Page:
It is the turn of 4 new varieties of algae, sweet seaweed, sea spaghetti, fucus and iziki.

In the previous entry, we initiated and exposed the benefits that seaweed provides to our body, and explained the culinary and therapeutic characteristics of the Agar-Agar, Arame and Cochayuyo algae,

We will continue to expose the immense properties of the most popular algae (algae that we can easily find and add to our diet), given the enormous benefits that we can extract from them.

Below we detail the 4 varieties that this week’s analysis brings us, that of the algae Dulse, Spaghetti de Mar, Fucus and Iziki.

  • DULSE (Rhodymenia palmata)

nutrici贸n y saludNutrition and Health This seaweed is the most popular marine vegetable in the North Atlantic. The Vikings had a habit of chewing it raw, which could explain that they never suffered scurvy, and even today the Icelanders make snacks with it.

The Dulse grows abundantly in the turbulent waters of the rocky shores. The plants are small, measure between 15-30 centimeters, and are purple red, with a soft texture and a peculiar spicy flavor.

After Nori seaweed, Dulse is the seaweed that has the highest protein percentage among common algae. It is also rich in calcium, potassium, iodine, phosphorus and iron (its high content makes it an important invigorating blood).

In the kitchen: It is one of the best foods to eat raw, especially if it is incorporated into salads (where it is enough to soak it), in the preparation of soups or as a condiment. Slightly cooked, it combines well with onion, in addition to being a tasty companion for any type of cereal.

In health: Ideal as a restorative in states of asthenia, anemia and postoperative processes. Also indicated in gastrointestinal problems. Useful for lowering blood pressure.

  • SPAGHETTI DE MAR (Himanthalia elongata)

La nutrici贸n y la algasNutrition and seaweed This brown seaweed is typical of whitewater, although it is grown and harvested in the North Atlantic. Although it is one of the last algae incorporated into food, it is one of the most personality shows in the kitchen (Guerrero, 2013).

It has a high content of iron, phosphorus and potassium, and its taste is reminiscent of sepia. It has even been fermented as sauerkraut.

Due to its high iron content, it is recommended in cases of iron deficiency anemias, as well as when edema and fluid retention are suffered, thanks to its high potassium content.

In the kitchen: It is perfect to be included in cold dishes, leaving it at least 20 minutes to soak before being consumed raw. It is a good alternative for pasta enthusiasts looking for a light and gluten-free alternative. It is very tasty by saut茅ing it (after hydration) with garlic and parsley and serve it sprinkled with grated cheese. It can also be consumed in salads, breads, fermented, etc.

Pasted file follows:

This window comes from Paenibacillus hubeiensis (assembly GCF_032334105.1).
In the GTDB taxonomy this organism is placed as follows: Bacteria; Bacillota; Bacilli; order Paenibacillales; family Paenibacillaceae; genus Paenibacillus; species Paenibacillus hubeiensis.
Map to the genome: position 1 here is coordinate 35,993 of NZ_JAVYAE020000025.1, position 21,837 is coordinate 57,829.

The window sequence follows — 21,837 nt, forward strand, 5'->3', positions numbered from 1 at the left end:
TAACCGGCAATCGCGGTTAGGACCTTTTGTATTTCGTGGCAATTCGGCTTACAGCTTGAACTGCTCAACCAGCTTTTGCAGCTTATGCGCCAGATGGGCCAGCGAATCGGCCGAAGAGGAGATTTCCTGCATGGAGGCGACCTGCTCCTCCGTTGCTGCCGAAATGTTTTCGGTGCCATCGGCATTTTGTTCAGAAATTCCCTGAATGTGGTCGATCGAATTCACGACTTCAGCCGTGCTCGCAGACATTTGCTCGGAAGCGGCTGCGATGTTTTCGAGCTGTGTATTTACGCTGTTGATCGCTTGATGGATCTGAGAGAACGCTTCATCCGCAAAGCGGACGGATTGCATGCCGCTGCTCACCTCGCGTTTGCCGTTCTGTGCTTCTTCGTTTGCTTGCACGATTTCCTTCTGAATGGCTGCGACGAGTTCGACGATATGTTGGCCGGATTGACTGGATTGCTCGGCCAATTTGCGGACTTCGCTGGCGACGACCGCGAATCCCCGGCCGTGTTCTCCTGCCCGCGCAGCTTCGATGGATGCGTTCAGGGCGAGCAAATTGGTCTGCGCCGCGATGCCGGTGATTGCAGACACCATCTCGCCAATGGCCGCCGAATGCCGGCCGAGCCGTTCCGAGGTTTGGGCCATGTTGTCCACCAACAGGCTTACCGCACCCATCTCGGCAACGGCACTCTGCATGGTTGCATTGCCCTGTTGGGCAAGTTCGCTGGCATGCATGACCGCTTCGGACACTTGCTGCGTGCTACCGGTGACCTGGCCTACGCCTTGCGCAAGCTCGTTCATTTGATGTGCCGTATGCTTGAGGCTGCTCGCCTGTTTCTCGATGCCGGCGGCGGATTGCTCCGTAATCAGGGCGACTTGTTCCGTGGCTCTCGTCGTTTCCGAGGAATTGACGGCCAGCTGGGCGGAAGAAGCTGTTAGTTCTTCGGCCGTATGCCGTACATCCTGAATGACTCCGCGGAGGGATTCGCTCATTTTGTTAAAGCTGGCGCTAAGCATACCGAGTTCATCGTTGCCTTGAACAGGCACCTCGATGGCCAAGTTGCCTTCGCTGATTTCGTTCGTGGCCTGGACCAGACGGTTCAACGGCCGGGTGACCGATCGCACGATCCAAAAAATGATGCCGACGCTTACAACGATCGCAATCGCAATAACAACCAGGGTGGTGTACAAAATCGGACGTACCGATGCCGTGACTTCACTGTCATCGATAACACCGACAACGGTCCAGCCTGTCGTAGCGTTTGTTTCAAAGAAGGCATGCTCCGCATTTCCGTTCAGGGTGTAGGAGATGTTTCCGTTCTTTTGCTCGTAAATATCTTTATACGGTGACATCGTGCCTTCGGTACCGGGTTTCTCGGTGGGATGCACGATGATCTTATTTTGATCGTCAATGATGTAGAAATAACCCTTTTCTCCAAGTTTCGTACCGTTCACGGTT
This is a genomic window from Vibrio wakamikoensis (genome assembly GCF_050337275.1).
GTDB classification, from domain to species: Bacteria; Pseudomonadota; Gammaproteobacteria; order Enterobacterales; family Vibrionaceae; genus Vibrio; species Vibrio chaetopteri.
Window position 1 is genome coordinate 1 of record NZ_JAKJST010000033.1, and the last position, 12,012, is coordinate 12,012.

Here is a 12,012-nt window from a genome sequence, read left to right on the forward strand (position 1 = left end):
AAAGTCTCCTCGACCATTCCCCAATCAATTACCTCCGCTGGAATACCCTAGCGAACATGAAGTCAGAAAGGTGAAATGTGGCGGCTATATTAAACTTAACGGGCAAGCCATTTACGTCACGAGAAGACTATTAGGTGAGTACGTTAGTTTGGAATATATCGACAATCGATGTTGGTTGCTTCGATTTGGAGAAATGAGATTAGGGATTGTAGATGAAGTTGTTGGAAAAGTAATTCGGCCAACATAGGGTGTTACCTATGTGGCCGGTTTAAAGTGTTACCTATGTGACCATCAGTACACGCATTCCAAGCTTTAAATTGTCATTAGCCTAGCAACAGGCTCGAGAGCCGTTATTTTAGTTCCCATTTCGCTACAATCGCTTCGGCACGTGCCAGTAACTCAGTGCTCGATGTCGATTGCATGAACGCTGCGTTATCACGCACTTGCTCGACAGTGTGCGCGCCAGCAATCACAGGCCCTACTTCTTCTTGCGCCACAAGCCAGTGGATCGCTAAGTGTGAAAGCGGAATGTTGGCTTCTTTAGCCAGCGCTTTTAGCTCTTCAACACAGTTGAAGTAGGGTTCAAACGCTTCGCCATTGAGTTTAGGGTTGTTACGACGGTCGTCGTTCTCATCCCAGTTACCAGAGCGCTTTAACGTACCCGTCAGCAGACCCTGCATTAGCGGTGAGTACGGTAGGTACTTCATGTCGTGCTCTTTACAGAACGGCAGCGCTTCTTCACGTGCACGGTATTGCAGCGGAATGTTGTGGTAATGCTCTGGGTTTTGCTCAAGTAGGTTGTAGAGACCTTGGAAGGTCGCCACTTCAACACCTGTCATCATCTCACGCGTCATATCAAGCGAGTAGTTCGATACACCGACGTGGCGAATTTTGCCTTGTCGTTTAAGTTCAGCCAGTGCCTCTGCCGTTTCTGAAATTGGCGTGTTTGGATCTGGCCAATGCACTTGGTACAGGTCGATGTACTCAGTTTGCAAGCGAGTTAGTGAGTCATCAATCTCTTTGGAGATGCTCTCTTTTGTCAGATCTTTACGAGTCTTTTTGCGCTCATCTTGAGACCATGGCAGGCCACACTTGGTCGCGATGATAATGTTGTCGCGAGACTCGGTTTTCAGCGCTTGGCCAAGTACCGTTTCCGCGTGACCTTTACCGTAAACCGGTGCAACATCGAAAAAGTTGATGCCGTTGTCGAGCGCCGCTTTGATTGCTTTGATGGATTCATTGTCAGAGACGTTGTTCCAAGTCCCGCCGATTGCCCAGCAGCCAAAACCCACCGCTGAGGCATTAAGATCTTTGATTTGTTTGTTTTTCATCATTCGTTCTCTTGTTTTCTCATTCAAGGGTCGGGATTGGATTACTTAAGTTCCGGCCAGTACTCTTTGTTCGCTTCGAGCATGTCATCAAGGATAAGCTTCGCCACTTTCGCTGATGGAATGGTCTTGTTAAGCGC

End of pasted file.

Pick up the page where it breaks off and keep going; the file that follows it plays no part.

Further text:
In health: Improves the absorption of magnesium and calcium, lowers the level of triglycerides in the blood, regulates cholesterol, activates defenses, and cleanses the body, rejuvenating it. Especially indicated for anemias, asthenias and chronic fatigue states.

  • FUCUS (Fucus vesiculosus)

La nutrici贸n y la algasUnder this name a good number of species agglutinates, although the most abundant and habitual in its use is vesiculosus.

It is a brown seaweed that, popularly, receives the name of Sea Grape, because it shows small balls (vesicles) that contain mucilage, which is an intestinal toning that provides a feeling of satiety.

It exerts a mild laxative action and, above all, it is used to dissolve cholesterol and fight cellulite (Ventura, Rodrigues, Falc茫o and Alves, 2018). All varieties of Fucus are a good source of iodine.

To understand it better, let’s look at the following data: seawater contains 5 碌g per 100 cm3, while Fucus can have up to 12 碌g per 100 g. (For this reason, anyone with thyroid disorders should, before consuming it, consult their doctor or specialist). In addition, this seaweed is rich in alginic acid, in mannitol and in vitamins A, B, C and E. Its important curative effects have caused it to be used specifically for the treatment of certain diseases (Agreg谩n, Franco, Carballo, Tomasevic, Barba, G贸mez, Muchenje and Lorenzo, 2018).